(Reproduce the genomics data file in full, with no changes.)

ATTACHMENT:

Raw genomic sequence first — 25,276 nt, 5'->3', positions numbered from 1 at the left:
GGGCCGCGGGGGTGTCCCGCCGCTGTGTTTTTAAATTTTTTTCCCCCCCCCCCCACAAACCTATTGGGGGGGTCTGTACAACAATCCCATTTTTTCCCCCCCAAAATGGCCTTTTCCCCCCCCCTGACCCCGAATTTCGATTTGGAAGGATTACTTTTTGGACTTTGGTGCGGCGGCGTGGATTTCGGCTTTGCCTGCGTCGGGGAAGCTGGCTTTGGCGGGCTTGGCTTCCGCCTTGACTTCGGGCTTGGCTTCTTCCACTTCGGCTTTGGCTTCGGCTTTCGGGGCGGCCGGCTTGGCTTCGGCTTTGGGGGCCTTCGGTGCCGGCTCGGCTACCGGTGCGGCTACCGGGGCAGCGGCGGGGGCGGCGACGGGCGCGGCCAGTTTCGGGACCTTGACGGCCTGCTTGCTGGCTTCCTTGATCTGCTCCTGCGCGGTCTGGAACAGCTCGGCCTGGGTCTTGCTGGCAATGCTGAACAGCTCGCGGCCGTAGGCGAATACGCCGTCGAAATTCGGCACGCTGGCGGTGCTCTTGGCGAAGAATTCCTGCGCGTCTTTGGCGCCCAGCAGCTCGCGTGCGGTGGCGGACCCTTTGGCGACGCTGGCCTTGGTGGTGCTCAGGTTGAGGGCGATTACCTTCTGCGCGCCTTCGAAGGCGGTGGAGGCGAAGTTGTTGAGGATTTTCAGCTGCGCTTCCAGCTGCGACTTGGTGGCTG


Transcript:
Raw genomic sequence first — 25,276 nt, 5'->3', positions numbered from 1 at the left:
GGGCCGCGGGGGTGTCCCGCCGCTGTGTTTTTAAATTTTTTTCCCCCCCCCCCCACAAACCTATTGGGGGGGTCTGTACAACAATCCCATTTTTTCCCCCCCAAAATGGCCTTTTCCCCCCCCCTGACCCCGAATTTCGATTTGGAAGGATTACTTTTTGGACTTTGGTGCGGCGGCGTGGATTTCGGCTTTGCCTGCGTCGGGGAAGCTGGCTTTGGCGGGCTTGGCTTCCGCCTTGACTTCGGGCTTGGCTTCTTCCACTTCGGCTTTGGCTTCGGCTTTCGGGGCGGCCGGCTTGGCTTCGGCTTTGGGGGCCTTCGGTGCCGGCTCGGCTACCGGTGCGGCTACCGGGGCAGCGGCGGGGGCGGCGACGGGCGCGGCCAGTTTCGGGACCTTGACGGCCTGCTTGCTGGCTTCCTTGATCTGCTCCTGCGCGGTCTGGAACAGCTCGGCCTGGGTCTTGCTGGCAATGCTGAACAGCTCGCGGCCGTAGGCGAATACGCCGTCGAAATTCGGCACGCTGGCGGTGCTCTTGGCGAAGAATTCCTGCGCGTCTTTGGCGCCCAGCAGCTCGCGTGCGGTGGCGGACCCTTTGGCGACGCTGGCCTTGGTGGTGCTCAGGTTGAGGGCGATTACCTTCTGCGCGCCTTCGAAGGCGGTGGAGGCGAAGTTGTTGAGGATTTTCAGCTGCGCTTCCAGCTGCGACTTGGTGGCTG